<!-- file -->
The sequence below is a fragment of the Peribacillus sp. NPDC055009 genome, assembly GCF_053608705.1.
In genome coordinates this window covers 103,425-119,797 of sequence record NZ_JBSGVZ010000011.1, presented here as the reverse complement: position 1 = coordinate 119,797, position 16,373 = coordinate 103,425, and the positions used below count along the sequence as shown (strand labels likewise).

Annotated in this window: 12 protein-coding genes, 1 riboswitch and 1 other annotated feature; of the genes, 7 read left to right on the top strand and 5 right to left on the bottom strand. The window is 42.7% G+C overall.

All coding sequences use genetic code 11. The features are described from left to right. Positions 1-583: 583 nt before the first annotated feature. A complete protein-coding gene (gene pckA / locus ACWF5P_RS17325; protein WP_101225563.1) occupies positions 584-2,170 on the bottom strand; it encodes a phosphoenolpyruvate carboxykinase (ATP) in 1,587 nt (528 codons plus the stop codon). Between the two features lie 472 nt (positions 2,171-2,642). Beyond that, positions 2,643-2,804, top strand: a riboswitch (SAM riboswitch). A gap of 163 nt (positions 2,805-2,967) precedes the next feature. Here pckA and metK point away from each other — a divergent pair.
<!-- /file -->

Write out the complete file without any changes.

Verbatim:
The sequence below is a fragment of the Peribacillus sp. NPDC055009 genome, assembly GCF_053608705.1.
In genome coordinates this window covers 103,425-119,797 of sequence record NZ_JBSGVZ010000011.1, presented here as the reverse complement: position 1 = coordinate 119,797, position 16,373 = coordinate 103,425, and the positions used below count along the sequence as shown (strand labels likewise).

Annotated in this window: 12 protein-coding genes, 1 riboswitch and 1 other annotated feature; of the genes, 7 read left to right on the top strand and 5 right to left on the bottom strand. The window is 42.7% G+C overall.

All coding sequences use genetic code 11. The features are described from left to right. Positions 1-583: 583 nt before the first annotated feature. A complete protein-coding gene (gene pckA / locus ACWF5P_RS17325; protein WP_101225563.1) occupies positions 584-2,170 on the bottom strand; it encodes a phosphoenolpyruvate carboxykinase (ATP) in 1,587 nt (528 codons plus the stop codon). Between the two features lie 472 nt (positions 2,171-2,642). Beyond that, positions 2,643-2,804, top strand: a riboswitch (SAM riboswitch). A gap of 163 nt (positions 2,805-2,967) precedes the next feature. Here pckA and metK point away from each other — a divergent pair.